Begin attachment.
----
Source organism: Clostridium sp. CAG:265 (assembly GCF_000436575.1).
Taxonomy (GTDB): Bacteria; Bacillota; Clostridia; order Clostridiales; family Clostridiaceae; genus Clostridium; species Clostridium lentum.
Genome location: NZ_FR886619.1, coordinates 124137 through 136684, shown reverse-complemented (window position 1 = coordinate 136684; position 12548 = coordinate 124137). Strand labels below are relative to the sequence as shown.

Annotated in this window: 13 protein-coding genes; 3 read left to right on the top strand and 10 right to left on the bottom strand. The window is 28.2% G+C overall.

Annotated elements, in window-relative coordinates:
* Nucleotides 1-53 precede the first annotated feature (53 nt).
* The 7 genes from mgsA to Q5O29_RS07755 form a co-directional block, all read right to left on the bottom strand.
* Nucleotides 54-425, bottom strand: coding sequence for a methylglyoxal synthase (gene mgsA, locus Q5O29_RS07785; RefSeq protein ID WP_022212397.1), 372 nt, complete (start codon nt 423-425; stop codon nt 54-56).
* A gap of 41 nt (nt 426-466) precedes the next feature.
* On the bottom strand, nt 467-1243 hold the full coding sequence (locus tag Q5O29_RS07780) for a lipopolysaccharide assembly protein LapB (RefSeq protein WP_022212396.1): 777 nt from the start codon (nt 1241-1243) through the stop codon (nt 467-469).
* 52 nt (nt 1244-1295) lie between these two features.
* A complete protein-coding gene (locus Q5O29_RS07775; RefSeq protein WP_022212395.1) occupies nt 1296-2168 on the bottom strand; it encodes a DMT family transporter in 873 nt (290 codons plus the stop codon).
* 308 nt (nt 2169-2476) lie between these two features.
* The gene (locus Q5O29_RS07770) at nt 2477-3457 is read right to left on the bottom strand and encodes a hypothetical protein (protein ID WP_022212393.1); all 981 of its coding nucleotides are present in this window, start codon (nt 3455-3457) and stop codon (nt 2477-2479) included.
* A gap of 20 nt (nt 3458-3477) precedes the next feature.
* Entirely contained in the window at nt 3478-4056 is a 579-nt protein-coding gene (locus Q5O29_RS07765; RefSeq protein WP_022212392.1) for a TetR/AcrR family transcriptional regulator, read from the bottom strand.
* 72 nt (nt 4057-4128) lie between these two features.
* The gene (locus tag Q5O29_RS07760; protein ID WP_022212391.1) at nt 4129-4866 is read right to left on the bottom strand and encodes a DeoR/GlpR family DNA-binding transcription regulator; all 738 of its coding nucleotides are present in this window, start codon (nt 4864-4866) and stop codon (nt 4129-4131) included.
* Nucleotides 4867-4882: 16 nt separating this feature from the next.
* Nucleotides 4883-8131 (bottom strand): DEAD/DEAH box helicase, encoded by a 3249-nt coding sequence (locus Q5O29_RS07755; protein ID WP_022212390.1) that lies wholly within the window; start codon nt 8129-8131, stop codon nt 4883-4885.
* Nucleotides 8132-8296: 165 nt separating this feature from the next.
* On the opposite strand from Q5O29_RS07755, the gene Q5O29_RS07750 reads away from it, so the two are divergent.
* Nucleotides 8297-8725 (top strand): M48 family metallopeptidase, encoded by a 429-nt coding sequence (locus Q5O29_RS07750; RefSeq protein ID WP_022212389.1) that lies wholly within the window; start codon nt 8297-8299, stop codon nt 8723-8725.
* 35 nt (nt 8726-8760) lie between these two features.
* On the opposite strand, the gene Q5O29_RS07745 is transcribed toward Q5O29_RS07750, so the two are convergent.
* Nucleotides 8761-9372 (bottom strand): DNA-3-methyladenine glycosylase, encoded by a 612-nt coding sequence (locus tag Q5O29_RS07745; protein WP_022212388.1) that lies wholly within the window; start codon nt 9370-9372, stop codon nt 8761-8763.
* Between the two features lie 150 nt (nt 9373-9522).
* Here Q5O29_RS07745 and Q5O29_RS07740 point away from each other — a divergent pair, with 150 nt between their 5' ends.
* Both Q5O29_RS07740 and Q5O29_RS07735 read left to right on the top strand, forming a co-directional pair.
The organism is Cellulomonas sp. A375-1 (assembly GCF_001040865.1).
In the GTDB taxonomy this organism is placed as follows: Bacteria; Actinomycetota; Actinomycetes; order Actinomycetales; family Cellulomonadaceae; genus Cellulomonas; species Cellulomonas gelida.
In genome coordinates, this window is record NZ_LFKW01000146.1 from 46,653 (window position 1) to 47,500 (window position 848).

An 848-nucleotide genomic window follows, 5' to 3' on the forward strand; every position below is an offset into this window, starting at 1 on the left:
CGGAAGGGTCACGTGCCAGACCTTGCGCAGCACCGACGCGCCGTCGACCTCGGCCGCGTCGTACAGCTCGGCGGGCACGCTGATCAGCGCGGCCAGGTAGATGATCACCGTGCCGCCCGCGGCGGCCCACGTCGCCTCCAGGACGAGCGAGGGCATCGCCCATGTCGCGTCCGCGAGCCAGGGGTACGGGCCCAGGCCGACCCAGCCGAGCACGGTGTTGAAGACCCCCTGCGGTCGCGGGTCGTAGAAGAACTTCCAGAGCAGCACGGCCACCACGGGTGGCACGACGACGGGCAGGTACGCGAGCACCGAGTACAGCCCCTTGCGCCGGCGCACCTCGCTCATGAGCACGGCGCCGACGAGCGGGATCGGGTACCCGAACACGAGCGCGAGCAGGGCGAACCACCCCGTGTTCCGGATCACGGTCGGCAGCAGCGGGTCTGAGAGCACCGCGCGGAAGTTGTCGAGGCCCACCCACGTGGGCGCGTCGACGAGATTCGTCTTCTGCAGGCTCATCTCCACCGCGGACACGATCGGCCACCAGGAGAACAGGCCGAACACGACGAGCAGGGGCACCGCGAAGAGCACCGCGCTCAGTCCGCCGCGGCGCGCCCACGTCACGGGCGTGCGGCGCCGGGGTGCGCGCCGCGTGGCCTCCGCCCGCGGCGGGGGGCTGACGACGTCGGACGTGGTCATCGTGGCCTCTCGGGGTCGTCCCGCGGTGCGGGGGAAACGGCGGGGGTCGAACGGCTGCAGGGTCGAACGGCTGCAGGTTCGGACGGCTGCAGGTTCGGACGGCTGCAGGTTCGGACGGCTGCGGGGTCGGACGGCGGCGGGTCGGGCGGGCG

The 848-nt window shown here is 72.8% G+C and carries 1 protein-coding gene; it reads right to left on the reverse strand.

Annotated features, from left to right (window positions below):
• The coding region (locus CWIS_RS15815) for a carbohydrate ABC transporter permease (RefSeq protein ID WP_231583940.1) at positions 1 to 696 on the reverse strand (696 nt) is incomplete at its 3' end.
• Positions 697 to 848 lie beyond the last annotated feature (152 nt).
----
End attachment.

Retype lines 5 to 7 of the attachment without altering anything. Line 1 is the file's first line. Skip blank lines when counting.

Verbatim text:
Annotated elements, in window-relative coordinates:
* Nucleotides 1-53 precede the first annotated feature (53 nt).
* The 7 genes from mgsA to Q5O29_RS07755 form a co-directional block, all read right to left on the bottom strand.